We have devoted an entire series of blogs to the book, “Measure What Matters,” by John Doerr. “Measure What Matters,” Doerr’s TED Talk on Setting the Right Goals, and Rick Klau’s YouTube on How Google Set Goals have each done a great deal to popularize the methodology.
Our “Measure What Matters” blogs follow Doerr from his days at Intel learning OKRs from Andy Grove, through his introduction of OKRs to Google, the SuperPowers of OKRs, and case studies of other successful OKR executions.
In his 2018 NY Times bestseller, “Measure What Matters,” John Doerr relates that as the OKR (Objectives and Key Results) methodology continues to gain popularity, more companies are, “adopting robust, dedicated, cloud-based OKR management software.”
Television commercials, YouTube videos, TED Talks, even everyday conversation today seems to be filled with references to “What Matters Most.” The phrase works for any number of applications. We think this focus on What Matters originated with John Doerr’s 2018 NY Times bestseller, “Measure What Matters.”
As enticing as the title may be, we first need to establish the best goal setting and tracking methodology. In our book, as it is in John Doerr’s New York Times bestseller, “Measure What Matters,” that methodology is OKRs (Objectives and Key Results).
When first implementing OKRs (Objectives and Key Results) many of our clients have difficulty in identifying the most effective initial Objectives. “How do we set the right corporate goals” is one of the most frequently asked questions of our Customer Success Managers during the onboarding process.
In the OKR (Objectives and Key Results) space, software providers have followed one of two very different paths. Several providers have focused their platforms and services on the CFR (Conversations, Feedback, and Recognition) adjunct to OKRs.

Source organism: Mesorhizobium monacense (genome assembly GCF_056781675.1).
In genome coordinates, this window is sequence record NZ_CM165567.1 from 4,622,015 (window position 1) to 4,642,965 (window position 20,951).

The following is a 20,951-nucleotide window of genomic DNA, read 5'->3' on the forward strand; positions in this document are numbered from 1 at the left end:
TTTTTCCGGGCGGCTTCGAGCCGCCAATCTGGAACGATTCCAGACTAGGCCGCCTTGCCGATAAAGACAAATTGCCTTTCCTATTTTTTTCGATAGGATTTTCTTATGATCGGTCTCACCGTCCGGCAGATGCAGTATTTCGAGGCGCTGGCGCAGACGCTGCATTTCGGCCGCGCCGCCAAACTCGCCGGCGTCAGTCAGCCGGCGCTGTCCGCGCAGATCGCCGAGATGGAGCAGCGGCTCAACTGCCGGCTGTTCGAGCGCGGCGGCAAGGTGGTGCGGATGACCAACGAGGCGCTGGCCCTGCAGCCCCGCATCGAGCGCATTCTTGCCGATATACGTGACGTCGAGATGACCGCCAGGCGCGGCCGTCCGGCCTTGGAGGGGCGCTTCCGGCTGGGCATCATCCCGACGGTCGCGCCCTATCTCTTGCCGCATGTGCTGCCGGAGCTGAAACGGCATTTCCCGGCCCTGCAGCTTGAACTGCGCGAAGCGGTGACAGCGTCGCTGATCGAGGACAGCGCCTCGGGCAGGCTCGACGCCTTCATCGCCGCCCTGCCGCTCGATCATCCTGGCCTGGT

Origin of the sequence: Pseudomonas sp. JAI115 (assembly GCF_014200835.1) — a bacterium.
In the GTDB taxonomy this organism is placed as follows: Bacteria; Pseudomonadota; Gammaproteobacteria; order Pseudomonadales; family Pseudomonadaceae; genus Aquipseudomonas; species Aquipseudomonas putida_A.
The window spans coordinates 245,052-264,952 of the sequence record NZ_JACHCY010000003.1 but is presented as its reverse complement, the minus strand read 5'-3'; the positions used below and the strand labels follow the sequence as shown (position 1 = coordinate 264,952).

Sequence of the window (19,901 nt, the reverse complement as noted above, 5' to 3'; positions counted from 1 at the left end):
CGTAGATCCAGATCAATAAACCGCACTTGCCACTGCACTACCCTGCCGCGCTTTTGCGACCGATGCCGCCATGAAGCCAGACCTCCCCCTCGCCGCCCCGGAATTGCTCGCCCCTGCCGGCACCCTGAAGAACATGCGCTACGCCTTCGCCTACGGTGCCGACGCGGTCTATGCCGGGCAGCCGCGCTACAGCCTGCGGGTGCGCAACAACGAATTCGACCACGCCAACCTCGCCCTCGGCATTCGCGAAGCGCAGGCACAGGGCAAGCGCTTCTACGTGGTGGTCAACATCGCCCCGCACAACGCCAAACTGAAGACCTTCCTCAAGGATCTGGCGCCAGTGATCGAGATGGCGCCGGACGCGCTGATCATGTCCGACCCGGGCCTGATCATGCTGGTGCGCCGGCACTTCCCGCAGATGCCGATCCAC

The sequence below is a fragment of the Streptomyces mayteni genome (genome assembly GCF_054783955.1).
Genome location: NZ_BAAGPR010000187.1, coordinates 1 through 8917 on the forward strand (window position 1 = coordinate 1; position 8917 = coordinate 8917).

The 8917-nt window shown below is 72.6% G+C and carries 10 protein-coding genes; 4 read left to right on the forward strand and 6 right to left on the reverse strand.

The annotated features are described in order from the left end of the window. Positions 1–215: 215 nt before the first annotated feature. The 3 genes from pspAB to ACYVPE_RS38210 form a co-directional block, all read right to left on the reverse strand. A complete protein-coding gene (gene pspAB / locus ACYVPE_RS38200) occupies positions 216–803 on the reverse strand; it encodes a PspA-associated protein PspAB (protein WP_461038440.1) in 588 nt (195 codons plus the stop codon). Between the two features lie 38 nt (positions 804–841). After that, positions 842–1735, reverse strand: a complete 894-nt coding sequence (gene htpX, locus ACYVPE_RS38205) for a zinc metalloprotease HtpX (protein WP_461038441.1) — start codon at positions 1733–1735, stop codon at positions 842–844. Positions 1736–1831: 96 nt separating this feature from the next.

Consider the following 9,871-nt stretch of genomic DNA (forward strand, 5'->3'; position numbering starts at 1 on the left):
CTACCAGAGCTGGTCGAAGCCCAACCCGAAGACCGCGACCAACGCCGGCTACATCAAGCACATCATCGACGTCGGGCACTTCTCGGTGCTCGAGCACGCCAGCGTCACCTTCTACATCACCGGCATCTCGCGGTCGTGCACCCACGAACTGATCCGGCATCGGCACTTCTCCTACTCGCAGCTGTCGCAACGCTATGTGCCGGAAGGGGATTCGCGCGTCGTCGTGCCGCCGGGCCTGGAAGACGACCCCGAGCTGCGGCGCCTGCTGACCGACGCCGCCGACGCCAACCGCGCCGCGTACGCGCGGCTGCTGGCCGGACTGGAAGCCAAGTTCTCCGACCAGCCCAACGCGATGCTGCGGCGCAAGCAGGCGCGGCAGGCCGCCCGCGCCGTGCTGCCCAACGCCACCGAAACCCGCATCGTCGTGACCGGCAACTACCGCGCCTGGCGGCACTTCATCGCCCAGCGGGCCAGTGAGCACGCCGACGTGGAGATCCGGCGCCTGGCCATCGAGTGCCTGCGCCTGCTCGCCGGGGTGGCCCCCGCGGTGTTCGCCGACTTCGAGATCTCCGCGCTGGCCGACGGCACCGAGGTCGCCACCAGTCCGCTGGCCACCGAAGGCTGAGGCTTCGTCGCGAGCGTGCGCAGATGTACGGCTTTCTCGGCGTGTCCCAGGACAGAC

In our ongoing “You Asked & We Answer” blog series we’re addressing the role of the Chief Strategy Officer in 2019. As the CSO, your responsibilities include determining the organization’s strategic planning process, while achieving greater transparency, engagement, and accountability throughout the company.
In this edition of “You Asked & We Answer” we’ll provide examples of OKRs you can use to accelerate growth in your company in 2019. These OKR examples, when implemented properly can serve as a launching pad for success in the new year.
Many of our clients and potential clients have previously used a SMART goal framework to execute strategy. Their first question of us is typically, “What is the difference between SMART goals and OKRs.”
Invariably, when working with new clients, their first questions are:
“How do we get started setting Objectives?” “What makes the most effective initial OKRs?” “Do you have examples of good OKRs for our various departments?”
Looking for inspiration when setting your initial OKRs? When onboarding new clients, one of their first questions is, “Do you have examples of good OKRs?” In this article, we’ll provide examples of corporate goals for a B2B company and illustrate how they might cascade throughout the various departments in an organization.
In this article, we’ll define the SMART goal setting approach, explain how to use SMART goals, and provide practical examples. Interwoven in the examples will be the best practices in implementing the protocol.
CEOs realize that failure to align their organizations, and the lack of employee engagement, are two of the most significant challenges to executing their strategies. So, what is the best goal setting approach?
In this article, we’ll contrast SMART goal setting and OKRs. We’ll define both protocols for you, and then explore the similarities of the frameworks, and how they differ. It should be noted SMART goals are an integral part of the evolution of OKRs.
OKRs (Objectives and Key Results) work exceedingly well in high tech companies where agility and teamwork are crucial. They also perform very well in other sectors. Read on for Examples of OKRs for a Banking or Finance company.